The Life NC is the top of the line of a series of around the neck Bluetooth earbud headphones by Anker's Soundcore brand. It features a comfortablearound the neck/on-collar design, adequate battery life, good sound quality, a multi-point Bluetooth connection that allows the headset to be connected to two devices at the same time.
Adding a lot of value to its price point, it also provides a wired listening capability and an active noise cancelling mode. We discuss these features and provide a review of these headphones in this article.
When my ATH-DSR7BTs failed after eighteen months of heavy and abusive use, I decided to get a pair of every day headphones with good sound quality in addition to a replacement for the A-T. I bought the ATH-M50xBT (read a review) for more serious and gentle use and the Life NC for day to day use.
The Life NC ($99.99 at WalMart) are a solid every day neckband type headphone with decent sound quality and many convenience and technological features that add to the value of the headphones.
The Soundcore Life NC packs a lot of technology, especially for its price point, contributing to its great value.
Most notable is Active Noise Cancellation. The headphones can be used in three noise cancellation modes, Normal, Transparency on, and ANC on. The first mode as its name indicates is without any noise cancellation or augmentation, the second actually uses the microphones to add the ambient noise to play through the earbuds, and the third as the name also indicates is with active noise cancellation.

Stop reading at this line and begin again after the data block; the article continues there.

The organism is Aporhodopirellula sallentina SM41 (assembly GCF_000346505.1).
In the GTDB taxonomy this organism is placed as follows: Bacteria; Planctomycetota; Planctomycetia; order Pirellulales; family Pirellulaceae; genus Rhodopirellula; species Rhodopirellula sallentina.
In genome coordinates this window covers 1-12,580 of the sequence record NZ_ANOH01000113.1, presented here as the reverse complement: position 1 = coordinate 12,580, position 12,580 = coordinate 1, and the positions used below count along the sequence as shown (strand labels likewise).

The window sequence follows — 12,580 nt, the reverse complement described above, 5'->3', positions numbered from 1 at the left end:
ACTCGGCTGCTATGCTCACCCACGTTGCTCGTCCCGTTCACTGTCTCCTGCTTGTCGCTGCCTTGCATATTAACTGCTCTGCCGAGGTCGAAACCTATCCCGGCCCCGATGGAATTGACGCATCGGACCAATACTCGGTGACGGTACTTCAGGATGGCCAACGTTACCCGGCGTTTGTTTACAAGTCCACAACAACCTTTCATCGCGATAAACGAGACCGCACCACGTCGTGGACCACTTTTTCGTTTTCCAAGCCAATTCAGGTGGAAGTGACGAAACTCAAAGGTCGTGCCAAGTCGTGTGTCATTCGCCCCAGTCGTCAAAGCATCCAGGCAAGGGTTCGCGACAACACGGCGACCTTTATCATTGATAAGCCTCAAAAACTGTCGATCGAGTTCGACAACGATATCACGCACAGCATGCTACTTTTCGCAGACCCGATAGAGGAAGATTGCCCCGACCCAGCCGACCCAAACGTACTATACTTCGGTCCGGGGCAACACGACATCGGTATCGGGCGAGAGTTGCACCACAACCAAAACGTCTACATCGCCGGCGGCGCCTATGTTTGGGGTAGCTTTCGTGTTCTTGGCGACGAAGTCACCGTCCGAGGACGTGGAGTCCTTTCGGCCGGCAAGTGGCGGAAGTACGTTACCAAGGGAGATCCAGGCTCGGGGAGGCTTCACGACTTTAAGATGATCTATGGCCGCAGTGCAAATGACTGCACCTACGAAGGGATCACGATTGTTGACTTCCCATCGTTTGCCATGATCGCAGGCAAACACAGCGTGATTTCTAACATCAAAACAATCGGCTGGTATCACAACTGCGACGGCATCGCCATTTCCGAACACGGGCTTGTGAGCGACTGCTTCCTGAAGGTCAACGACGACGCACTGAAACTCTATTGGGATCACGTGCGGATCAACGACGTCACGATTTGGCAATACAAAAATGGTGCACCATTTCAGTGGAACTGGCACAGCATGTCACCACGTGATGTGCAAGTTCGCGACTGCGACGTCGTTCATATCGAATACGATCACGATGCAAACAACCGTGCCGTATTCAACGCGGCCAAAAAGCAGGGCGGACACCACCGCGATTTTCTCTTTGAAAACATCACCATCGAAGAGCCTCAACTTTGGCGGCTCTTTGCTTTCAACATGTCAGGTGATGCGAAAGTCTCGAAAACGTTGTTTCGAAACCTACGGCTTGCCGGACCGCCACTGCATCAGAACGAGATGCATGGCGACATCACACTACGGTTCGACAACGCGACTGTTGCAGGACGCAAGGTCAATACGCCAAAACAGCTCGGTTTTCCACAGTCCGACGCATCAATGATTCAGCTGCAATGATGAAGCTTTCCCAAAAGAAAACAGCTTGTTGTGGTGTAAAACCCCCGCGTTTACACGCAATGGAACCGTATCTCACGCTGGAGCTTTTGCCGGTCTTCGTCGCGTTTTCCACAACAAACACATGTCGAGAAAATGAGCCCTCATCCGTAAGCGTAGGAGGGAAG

The Life NC is able to be connected to two devices at the same time. If, for example, there is an active connection to my mobile phone, with media playing, I can pause the playback and activate a connection on my Laptop and play media.
It is possible to use the headphones with a wired connection in addition to a Bluetooth connection. A micro-USB to 3.5 mm audio cable is included with the headphones to make the connection. While the wired mode is a welcome feature, the included cable doesn't have inline control buttons. And it is not possible to use the controls on the headphones themselves while on a wired connection.
The innovation cited most prominently in Anker's marketing of the Life NC is the "Quad Microphones for Superior Call Quality" which it claims contribute to "Flawless Calls". Two microphones optimized for voice pick-up on each lobe of the neckband detect and eliminate ambient sounds using its "Uplink Voice Cancellation Technology" which deliver voice "with exceptional clarity-perfect for even the noisiest of environments."
The Life NC supports the SBC, AAC, and aptX Bluetooth streaming codecs. I found it unusual that the aptX HD codec is not supported for headphones that are Hi-Res audio certified (see below), unless Hi-Res audio is only available with a wired connection.
The Life NC headphones are certified for High-Resolution Audio, which according to some critics, is an attempt to re-market higher than CD quality digital music where such attempts had previously failed. This time referred to as High-Resolution Audio, Hi-Res Audio, or HRA, it is currently more feasible to promote the bandwidth and storage resource intensive high resolution audio since the first attempts in the mid 1990s on physical media.
High-Resolution Audio is partly formally defined by Recommendations for Hi-Resolution Music Production by The Recording Academy's Producers and Engineers Wing. In general, it defines that audio equipment must be able to reproduce audio encoded at typically 24 bit sampling at 96 kHz. This is higher than CD quality music which is encoded at 16 bit sampling at 44 kHz.